Northern Ireland

£1bn 'needed to eradicate Northern Ireland waiting lists'

Hospital ward Image copyright PA

Eradicating hospital waiting lists in Northern Ireland could cost up to £1bn, the Department of Health's top civil servant has said.

Richard Pengelly was speaking as the department gave an update on the transformation of health and social care in NI - which began two and a half years ago.

Mr Pengelly said the public should not expect change to waiting times soon.

He said only "a very large injection of cash" could do that.

"We were very clear at the launch of the transformation strategy two and a half years ago that it will not eradicate waiting lists," he said.

'Large injection of cash'

"The only way we will do that is by a very large injection of cash and we would estimate that to be somewhere between £700m and £1bn.

"What the transformation agenda will mean, if we eradicate those waiting lists, we will never again accumulate such a wait."

It has been two and a half years since the publication of 'Delivering Together', the 10-year plan which aimed to change the way services are delivered.

Then health minister Michelle O'Neill said the plan would improve a system at "breaking point".

Speaking to BBC News NI on Wednesday, Mr Pengelly said that even having a minister in place would not make any difference to the waiting list figures.

"Even if the money was available, a minister still needs the tools at their disposal to be able to make a difference," he said.

"It will still take many years to resolve that problem."

The transformation process includes changing how breast assessment and stroke services are delivered across Northern Ireland.

Both are currently subject to public consultation.

Image caption Richard Pengelly said that without reform, staffing challenges would keep growing

Mr Pengelly said the department's mind is not already made up and could be changed. He urged the public to get involved.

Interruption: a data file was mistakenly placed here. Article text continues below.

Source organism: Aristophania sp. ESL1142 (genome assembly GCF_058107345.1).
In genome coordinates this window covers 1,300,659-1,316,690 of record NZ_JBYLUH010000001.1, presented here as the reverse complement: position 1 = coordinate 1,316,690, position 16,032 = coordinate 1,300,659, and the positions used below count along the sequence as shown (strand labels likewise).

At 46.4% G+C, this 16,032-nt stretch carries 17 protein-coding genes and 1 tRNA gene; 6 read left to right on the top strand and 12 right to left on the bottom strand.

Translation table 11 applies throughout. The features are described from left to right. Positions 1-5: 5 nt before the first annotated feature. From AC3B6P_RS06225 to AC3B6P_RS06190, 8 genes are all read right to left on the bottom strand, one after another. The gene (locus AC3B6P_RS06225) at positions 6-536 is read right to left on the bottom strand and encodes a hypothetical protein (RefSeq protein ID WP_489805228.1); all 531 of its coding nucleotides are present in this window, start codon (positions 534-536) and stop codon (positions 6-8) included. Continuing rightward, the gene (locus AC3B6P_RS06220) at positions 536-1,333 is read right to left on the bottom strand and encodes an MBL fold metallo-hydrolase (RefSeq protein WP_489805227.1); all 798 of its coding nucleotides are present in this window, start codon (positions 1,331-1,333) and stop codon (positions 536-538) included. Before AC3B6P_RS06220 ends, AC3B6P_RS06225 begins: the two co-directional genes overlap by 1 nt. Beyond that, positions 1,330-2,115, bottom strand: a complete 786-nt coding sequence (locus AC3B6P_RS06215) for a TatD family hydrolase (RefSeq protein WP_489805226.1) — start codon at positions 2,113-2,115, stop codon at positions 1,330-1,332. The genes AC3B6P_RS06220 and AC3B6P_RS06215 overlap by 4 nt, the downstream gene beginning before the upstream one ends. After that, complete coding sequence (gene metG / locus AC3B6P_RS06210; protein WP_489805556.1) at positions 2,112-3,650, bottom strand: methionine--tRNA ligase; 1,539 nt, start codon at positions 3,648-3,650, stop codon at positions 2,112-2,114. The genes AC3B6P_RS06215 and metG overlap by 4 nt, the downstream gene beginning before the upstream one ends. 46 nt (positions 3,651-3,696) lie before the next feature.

"We will gather evidence throughout the consultation. We will take an evidence based decision. There will be no dogma in this," he said.

"I will not be convinced that change is not required to our system - our system is failing the public and we need to do things differently."

With talks involving nursing unions over pay due to get under way, Mr Pengelly said it wasn't a simple debate.

'Working miracles'

He insisted that unless money was taken from other areas of health and social care, some £20m - at present the money required to help reach a deal - was not available.

However he said nurses were working miracles keeping the system running.

"The staff have worked miracles to keep us going. We said two years ago to be fair to the staff and the public who deserve good health care that we need to transform the system," Mr Pengelly said.

"If we don't transform the system it will inevitably start to collapse.

"I can't say when or how, but collapse is inevitable."

The British Medical Association welcomed the update.

"Pressures in our system continue to increase and our waiting lists are still unacceptably long, so it is vital that the momentum and the commitment to changing our health system is maintained," said Dr Alan Stout, chairman of the BMA's Northern Ireland GPs' committee.

"There will be difficult and challenging conversations and debate about the best way for services to be delivered.

"This is to be welcomed as we need to be clear about how and where we deliver all services in the future."

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